Magazine article American Forests

Empty Thrones

Magazine article American Forests

Empty Thrones

Article excerpt

They are out there. Some may live their entire lives without ever being seen by human eyes. Others may live among us, seen by thousands yet unrecognized, like royalty dressed as paupers. They are the biggest trees of their kind but they cannot lay claim to their rightful throne until someone discovers, measures, and nominates them.

Most of these true kings and queens of the forest are represented by lesser nobility, or even the occasional servant of the court who spends a few surreptitious and gleeful moments on the throne. The National Register of Big Trees lists the biggest known trees and can rarely claim absolute knowledge of the absolute ruler of a given species. We honor these surrogates, just as we honor Olympian gold medalists in spite of the probability that there are faster and stronger people somewhere in the world whose potential remains hidden. But the current Register lists 94 species for which the throne is completely empty. No king. No queen. Not even a naughty page.

Of course, before 1940, when AMERICAN FORESTS initiated the Big Tree Program, all thrones were empty. For the first several decades it was essentially left to nominators to choose which trees needed a champion. Most were native or naturalized species but quite a few ornamentals and hybrids were crowned. In 1980, after adopting Elbert Little Jr.'s Checklist of United States Trees as the authority for which species to include, AMERICAN FORESTS began to print a list of Species Without Champs in each installment of the Register. Over the next 20 years, nominators reduced the number of empty thrones by an average of eight per year, from 257 in 1980, to 93 in 2000. During that period, each successive Register saw a reduction in crownless species with highs of 28 found in 1984, 36 in 1994, and 44 in 2000.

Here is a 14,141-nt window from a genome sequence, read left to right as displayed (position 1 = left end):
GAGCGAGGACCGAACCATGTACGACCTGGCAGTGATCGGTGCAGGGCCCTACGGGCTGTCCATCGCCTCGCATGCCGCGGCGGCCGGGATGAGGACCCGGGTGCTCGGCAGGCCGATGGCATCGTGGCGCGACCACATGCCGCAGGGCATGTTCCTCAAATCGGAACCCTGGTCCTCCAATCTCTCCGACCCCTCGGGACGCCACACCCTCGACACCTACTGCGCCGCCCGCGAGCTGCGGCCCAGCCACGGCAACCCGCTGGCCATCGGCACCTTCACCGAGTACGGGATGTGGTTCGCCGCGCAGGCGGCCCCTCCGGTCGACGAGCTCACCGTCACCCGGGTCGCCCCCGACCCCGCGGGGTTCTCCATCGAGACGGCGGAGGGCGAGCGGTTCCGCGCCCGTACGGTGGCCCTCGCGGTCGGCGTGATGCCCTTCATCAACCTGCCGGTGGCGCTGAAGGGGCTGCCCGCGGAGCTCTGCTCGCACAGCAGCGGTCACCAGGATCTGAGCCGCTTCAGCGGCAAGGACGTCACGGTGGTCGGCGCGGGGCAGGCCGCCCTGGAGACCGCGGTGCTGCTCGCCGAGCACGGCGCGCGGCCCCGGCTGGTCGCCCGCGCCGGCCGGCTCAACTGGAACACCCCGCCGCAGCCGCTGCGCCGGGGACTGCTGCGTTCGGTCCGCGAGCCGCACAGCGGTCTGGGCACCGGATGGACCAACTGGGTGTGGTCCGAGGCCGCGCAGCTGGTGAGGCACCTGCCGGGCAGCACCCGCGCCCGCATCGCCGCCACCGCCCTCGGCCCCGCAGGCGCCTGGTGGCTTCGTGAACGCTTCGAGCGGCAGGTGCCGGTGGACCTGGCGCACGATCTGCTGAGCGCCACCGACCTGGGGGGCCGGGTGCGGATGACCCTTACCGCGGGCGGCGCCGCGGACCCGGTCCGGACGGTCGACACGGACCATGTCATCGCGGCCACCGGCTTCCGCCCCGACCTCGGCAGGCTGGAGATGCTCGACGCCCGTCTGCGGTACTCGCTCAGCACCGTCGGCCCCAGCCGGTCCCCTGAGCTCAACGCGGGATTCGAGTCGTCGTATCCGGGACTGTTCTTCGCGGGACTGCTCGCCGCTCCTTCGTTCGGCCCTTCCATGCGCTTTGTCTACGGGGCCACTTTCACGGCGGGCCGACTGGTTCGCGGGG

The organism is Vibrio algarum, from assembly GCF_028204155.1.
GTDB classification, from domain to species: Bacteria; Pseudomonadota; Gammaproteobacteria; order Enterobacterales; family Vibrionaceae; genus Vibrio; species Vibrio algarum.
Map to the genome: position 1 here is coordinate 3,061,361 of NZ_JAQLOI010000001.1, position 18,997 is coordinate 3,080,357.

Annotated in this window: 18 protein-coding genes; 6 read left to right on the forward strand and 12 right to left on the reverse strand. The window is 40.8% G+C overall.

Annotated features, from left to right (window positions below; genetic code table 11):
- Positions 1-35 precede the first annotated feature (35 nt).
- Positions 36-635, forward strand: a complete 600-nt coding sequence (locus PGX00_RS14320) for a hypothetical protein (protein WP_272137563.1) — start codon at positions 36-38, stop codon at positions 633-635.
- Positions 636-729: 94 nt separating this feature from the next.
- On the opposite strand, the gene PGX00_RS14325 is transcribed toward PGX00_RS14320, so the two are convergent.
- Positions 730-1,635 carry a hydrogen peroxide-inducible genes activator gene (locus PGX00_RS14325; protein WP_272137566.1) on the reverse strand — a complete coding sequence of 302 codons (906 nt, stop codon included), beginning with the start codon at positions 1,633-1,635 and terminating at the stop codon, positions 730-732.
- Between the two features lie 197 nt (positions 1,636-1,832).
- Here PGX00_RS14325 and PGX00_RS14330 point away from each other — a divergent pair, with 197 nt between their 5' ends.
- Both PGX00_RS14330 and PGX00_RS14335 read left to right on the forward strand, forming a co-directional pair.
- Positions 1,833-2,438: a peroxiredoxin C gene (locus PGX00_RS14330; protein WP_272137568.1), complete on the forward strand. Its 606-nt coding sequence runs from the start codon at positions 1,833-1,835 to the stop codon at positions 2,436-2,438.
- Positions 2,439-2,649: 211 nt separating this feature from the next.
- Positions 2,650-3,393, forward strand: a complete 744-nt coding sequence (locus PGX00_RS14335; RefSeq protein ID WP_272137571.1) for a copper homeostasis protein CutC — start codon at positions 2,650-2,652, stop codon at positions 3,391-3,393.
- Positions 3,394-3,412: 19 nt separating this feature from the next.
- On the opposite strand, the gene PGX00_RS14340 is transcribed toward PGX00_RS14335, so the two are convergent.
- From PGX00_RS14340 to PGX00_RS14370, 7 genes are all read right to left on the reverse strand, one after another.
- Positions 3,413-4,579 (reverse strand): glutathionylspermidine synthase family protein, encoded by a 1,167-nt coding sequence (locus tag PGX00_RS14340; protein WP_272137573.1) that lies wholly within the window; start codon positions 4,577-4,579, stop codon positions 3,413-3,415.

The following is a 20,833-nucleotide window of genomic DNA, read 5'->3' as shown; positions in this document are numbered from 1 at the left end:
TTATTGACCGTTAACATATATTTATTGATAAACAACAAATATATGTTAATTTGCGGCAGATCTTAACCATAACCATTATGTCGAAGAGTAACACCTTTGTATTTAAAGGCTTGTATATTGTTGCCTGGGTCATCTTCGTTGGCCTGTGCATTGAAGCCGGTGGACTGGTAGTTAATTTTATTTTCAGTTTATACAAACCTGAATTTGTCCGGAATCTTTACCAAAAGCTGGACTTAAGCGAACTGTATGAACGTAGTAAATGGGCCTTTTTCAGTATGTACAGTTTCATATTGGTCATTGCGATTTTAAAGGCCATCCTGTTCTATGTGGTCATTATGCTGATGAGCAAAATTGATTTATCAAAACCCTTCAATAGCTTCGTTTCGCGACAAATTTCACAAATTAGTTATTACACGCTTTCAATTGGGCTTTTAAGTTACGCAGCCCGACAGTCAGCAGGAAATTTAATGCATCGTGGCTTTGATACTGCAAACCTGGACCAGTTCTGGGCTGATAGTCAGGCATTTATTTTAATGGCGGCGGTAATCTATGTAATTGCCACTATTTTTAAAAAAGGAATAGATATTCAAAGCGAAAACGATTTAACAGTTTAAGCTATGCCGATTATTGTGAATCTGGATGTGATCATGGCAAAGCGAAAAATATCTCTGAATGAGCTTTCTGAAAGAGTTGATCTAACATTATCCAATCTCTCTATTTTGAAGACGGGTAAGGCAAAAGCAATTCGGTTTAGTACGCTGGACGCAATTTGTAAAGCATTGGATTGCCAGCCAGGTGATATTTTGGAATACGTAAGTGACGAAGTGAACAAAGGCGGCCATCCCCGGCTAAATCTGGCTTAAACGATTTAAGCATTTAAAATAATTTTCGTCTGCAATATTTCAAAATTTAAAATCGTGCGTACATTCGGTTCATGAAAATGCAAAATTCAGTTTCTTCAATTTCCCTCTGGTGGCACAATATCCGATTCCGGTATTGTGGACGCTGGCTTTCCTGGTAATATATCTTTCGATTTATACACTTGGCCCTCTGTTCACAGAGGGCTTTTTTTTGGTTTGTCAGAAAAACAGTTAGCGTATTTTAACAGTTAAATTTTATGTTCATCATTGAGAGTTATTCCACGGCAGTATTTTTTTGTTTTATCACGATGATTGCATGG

But in 2002, for the first time in Register history, we gained empty thrones and shot up to 99. The 2004 Register established an all-time low of 85, but this year we're back up to 94. Actually, 12 empty thrones in 2004 were filled in 2006, but another 24 species were dethroned and left without a successor.

Upon closer examination, 94 empty thrones isn't that bad. Twenty-four of these were occupied in 2004 but those champs have since either died (17), couldn't be found (2), had been misidentified (2), or were too small to be a tree (3). Crucially, none had potential successors waiting in the files of AMERICAN FORESTS for their chance at glory. Until the current Register came out (the one you are holding), big tree hunters didn't know to look for a replacement. So a small number of temporarily empty thrones are to be expected.

With two years between published Registers, you might also expect the more unfamiliar or rare species to stay on the empty thrones list for a few rounds before a tree is nominated. Of the 94 empty thrones, 37 were once occupied. Most had a crowned tree within the last decade but a royal Pensacola hawthorn was last recognized in 1982. The last Fallax pinyon pines king finished its reign in 1978; the guava's throne has been empty since 1971.

Another nine empty thrones were formerly filled but not with true monarchs. The species they represented-like American snowbell, Georgia holly, and Florida crossopetalum-infrequently attain the stature of trees. In the 1990s the philosophy at AMERICAN FORESTS was that any specimen, no matter how small, could be the champion if was the biggest one reported at that time. Later, after a number of twiggy things were crowned, it was decided that a specimen should meet accepted standards for being a tree-at least 9.5 inches in circumference and 13 feet tall. After all, this is not the National Register of Big Trees and Shrubs.

This means that, out of 94 currently empty thrones, 57 species have never had a true champion, and 48 have never even had a nominee. Out of a possible 826 species and varieties in the Register, that's not too bad. But the goal has always been to have a full roster of big trees so here is some information to help you find a lost champion, and get yourself in the record books. …

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